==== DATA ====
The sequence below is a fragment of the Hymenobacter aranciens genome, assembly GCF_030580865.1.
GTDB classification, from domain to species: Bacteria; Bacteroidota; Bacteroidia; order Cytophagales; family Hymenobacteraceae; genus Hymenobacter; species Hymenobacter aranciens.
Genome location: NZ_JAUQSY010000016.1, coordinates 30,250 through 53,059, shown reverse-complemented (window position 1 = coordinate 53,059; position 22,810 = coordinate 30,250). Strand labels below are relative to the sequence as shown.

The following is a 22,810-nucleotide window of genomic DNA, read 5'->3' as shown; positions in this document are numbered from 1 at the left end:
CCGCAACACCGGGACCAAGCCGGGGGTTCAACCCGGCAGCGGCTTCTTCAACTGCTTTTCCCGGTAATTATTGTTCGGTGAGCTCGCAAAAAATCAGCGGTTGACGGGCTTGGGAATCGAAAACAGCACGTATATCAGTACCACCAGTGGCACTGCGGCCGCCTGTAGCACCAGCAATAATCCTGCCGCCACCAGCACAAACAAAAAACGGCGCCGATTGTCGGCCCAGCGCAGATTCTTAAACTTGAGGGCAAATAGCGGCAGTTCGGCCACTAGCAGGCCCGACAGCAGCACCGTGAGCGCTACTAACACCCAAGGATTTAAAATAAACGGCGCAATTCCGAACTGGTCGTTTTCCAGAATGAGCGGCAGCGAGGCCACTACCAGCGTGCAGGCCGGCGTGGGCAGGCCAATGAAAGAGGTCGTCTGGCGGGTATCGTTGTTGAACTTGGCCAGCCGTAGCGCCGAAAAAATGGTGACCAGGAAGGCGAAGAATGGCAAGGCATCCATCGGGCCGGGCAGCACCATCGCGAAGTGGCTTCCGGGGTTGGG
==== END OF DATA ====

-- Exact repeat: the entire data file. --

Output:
The sequence below is a fragment of the Hymenobacter aranciens genome, assembly GCF_030580865.1.
GTDB classification, from domain to species: Bacteria; Bacteroidota; Bacteroidia; order Cytophagales; family Hymenobacteraceae; genus Hymenobacter; species Hymenobacter aranciens.
Genome location: NZ_JAUQSY010000016.1, coordinates 30,250 through 53,059, shown reverse-complemented (window position 1 = coordinate 53,059; position 22,810 = coordinate 30,250). Strand labels below are relative to the sequence as shown.

The following is a 22,810-nucleotide window of genomic DNA, read 5'->3' as shown; positions in this document are numbered from 1 at the left end:
CCGCAACACCGGGACCAAGCCGGGGGTTCAACCCGGCAGCGGCTTCTTCAACTGCTTTTCCCGGTAATTATTGTTCGGTGAGCTCGCAAAAAATCAGCGGTTGACGGGCTTGGGAATCGAAAACAGCACGTATATCAGTACCACCAGTGGCACTGCGGCCGCCTGTAGCACCAGCAATAATCCTGCCGCCACCAGCACAAACAAAAAACGGCGCCGATTGTCGGCCCAGCGCAGATTCTTAAACTTGAGGGCAAATAGCGGCAGTTCGGCCACTAGCAGGCCCGACAGCAGCACCGTGAGCGCTACTAACACCCAAGGATTTAAAATAAACGGCGCAATTCCGAACTGGTCGTTTTCCAGAATGAGCGGCAGCGAGGCCACTACCAGCGTGCAGGCCGGCGTGGGCAGGCCAATGAAAGAGGTCGTCTGGCGGGTATCGTTGTTGAACTTGGCCAGCCGTAGCGCCGAAAAAATGGTGACCAGGAAGGCGAAGAATGGCAAGGCATCCATCGGGCCGGGCAGCACCATCGCGAAGTGGCTTCCGGGGTTGGG